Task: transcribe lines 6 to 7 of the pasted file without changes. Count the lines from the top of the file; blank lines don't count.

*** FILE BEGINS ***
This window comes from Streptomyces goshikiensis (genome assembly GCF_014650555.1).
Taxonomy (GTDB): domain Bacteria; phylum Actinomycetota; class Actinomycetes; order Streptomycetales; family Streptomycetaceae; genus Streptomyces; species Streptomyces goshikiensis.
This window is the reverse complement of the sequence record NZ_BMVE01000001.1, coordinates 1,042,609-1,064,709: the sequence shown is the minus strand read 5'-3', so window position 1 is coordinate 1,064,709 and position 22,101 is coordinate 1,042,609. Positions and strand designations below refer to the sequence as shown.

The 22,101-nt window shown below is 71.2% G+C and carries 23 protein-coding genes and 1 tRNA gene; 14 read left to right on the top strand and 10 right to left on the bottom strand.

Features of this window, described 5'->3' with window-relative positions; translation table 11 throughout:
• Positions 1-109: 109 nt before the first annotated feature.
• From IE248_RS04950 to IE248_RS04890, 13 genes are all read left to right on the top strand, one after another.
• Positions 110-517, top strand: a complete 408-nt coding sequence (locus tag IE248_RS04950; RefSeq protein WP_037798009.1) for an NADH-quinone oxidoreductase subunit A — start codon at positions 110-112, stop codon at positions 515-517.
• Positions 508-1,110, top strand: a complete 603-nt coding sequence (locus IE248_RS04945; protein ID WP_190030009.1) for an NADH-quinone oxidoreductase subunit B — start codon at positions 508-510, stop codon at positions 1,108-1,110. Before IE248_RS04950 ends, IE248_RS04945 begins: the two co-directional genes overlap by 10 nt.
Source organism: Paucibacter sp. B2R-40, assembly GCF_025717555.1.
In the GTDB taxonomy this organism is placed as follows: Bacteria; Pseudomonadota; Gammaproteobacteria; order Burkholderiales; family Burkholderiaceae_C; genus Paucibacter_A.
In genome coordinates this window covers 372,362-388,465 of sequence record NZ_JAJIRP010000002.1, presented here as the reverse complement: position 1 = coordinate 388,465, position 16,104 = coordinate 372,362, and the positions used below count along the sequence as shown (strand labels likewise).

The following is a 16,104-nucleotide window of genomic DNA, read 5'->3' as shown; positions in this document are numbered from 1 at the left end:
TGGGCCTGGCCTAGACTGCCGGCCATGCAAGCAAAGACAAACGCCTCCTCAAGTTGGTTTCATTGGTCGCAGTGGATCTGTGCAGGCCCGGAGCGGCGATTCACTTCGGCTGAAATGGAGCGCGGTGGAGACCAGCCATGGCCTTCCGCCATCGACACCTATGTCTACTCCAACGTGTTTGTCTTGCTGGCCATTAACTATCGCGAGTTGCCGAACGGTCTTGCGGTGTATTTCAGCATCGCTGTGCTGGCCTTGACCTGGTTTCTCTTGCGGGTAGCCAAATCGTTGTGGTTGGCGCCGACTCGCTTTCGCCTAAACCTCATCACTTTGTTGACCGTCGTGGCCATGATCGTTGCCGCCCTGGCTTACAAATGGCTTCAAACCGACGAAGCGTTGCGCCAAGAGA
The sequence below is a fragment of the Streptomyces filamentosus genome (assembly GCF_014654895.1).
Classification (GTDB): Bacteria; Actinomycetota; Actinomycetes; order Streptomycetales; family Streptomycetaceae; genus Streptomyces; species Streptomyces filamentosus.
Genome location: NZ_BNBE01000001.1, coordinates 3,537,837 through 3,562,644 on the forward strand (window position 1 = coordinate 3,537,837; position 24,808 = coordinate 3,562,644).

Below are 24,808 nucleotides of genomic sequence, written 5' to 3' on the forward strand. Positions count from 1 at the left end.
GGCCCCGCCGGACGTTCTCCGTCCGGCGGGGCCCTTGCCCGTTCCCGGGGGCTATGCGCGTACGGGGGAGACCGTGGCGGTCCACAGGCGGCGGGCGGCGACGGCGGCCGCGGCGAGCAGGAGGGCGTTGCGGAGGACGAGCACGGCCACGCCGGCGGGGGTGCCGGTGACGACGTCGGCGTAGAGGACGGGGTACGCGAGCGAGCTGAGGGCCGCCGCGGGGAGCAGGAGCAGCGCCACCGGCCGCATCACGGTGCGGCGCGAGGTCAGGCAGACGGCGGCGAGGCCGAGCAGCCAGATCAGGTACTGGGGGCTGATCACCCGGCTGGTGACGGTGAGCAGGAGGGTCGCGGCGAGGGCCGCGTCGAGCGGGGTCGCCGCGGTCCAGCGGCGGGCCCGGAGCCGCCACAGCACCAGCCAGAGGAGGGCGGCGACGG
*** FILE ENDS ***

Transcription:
• Positions 1-109: 109 nt before the first annotated feature.
• From IE248_RS04950 to IE248_RS04890, 13 genes are all read left to right on the top strand, one after another.